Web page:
- Application of methods of combinatorial catalysis and high-throughput experimentation both in the oxidation and selective hydrogenation reactions. Optimization of the activity and selectivity of catalysts and the determination of the optimum reaction conditions
- Development of catalytic processes for the production of second generation biofuels
- Selective catalytic NO reduction over Pd,In-zeolite catalysts
- Preparation of wide-pore metallosilicates from delaminated zeolite [Fe]-, and [Ti]-MCM-22 by thermal treatment or pillaring
- Preparation of zeolite membranes and membrane catalysts by solid-state recrystallization of layer silicates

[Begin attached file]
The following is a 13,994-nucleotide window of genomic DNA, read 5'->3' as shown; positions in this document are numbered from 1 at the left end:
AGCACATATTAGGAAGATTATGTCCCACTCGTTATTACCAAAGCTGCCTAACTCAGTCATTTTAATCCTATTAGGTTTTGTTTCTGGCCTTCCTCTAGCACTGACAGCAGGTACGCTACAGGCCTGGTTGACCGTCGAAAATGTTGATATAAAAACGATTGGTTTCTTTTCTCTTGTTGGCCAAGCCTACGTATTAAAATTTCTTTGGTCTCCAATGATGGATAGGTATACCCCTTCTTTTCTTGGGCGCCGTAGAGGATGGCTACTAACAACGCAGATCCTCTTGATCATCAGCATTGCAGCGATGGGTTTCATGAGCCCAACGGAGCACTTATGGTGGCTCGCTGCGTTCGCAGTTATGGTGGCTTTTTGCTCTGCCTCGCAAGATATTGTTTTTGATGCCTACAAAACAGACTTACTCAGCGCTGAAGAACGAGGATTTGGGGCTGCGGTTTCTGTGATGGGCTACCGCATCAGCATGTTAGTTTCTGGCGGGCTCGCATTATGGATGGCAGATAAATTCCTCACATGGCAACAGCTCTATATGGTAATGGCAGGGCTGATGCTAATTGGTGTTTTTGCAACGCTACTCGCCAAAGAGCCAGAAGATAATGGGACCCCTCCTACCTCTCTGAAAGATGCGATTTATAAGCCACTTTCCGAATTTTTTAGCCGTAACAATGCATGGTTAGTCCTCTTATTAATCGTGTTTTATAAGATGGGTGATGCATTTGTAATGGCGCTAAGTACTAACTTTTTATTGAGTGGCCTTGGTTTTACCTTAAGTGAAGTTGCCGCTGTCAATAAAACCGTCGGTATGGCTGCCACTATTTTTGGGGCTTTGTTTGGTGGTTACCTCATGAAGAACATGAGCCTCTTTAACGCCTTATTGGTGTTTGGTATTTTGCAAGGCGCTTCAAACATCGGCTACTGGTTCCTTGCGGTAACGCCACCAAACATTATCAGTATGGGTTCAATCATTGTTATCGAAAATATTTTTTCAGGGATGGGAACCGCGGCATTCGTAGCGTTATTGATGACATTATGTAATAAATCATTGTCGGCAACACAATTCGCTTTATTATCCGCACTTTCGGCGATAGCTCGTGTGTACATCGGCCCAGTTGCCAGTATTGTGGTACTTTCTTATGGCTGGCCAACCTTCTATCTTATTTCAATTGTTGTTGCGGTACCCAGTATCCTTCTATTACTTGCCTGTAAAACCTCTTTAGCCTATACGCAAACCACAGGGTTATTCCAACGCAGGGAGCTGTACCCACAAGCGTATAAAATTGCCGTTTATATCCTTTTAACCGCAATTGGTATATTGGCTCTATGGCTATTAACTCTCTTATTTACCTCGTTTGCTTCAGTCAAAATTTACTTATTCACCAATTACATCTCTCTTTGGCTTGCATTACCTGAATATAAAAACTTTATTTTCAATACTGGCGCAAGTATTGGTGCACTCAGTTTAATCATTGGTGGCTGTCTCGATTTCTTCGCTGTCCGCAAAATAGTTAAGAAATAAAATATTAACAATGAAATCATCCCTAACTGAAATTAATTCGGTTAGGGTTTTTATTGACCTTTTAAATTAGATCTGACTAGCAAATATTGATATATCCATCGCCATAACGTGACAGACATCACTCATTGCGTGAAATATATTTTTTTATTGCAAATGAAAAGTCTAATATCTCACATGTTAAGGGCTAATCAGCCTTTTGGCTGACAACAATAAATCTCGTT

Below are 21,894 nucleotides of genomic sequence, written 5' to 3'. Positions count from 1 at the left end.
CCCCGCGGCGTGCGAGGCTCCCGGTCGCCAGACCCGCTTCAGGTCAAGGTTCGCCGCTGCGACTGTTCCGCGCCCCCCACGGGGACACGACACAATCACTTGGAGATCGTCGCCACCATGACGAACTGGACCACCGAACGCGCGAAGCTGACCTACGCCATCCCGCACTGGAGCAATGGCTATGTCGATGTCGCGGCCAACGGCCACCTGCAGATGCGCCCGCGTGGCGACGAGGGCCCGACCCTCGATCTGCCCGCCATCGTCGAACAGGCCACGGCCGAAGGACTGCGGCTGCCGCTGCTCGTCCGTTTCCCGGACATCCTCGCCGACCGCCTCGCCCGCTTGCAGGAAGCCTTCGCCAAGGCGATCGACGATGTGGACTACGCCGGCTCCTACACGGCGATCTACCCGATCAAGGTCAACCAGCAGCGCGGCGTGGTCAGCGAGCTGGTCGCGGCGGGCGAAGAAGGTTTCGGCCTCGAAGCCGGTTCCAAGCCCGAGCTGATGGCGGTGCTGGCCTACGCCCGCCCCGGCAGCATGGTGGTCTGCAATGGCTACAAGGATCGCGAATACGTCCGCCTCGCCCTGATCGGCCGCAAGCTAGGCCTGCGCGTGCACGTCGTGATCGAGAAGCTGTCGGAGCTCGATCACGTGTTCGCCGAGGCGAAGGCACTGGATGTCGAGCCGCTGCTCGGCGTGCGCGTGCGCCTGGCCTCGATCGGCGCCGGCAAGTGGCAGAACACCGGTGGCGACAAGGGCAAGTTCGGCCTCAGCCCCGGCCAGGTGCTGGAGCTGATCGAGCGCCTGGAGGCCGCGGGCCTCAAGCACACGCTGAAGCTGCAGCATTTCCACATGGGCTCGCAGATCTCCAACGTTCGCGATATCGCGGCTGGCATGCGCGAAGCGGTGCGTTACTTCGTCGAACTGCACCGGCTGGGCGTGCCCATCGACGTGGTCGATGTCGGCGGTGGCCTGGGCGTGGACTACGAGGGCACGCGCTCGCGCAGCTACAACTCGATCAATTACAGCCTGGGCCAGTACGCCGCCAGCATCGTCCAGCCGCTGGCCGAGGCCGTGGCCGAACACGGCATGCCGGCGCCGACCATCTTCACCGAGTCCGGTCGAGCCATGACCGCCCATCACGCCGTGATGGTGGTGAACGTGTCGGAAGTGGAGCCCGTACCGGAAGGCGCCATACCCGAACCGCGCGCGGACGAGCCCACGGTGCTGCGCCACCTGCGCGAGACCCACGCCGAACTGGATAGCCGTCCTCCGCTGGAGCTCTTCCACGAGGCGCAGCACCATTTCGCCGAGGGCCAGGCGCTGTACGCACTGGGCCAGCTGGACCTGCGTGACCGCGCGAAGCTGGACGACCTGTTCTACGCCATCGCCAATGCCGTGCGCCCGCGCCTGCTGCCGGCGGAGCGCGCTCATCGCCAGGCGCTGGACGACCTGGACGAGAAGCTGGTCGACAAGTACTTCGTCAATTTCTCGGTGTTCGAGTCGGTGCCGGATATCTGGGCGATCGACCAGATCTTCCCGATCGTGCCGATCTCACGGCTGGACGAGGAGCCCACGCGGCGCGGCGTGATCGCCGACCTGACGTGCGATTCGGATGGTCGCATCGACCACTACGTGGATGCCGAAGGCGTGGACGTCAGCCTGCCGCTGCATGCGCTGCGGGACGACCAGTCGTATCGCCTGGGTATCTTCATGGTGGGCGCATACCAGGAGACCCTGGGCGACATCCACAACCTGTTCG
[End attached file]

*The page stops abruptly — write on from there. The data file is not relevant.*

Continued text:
- Development of novel Ni/zeolite bifunctional catalyst for selective hydrocracking and isomerisation of straight-chain paraffins in Diesel oils
- Preparation of mesoporous nickel silicate catalysts and their examination in the hydrogenation of aromatics
- Synthesis, structural and photocatalytic properties of mesoporous titania
- Preparation of composites of macroporous and/or mesoporous materials and zeolites
- Functionalized micro- and mesoporous sorbents for water purification
- Studies to establish the use of mineral refuse as secondary raw material
- Biomolecular adsorption at liquid/air and liquid/solid interfaces
- Surface studies of surfactant mixtures and polymer-surfactant mixtures
- Characterization of nanostructured Ti and TiO2 surfaces by electron spectroscopy
- Characterization of surface nanostructures by XPS and UPS, and investigations of their gas adsorption properties by SFG spectroscopy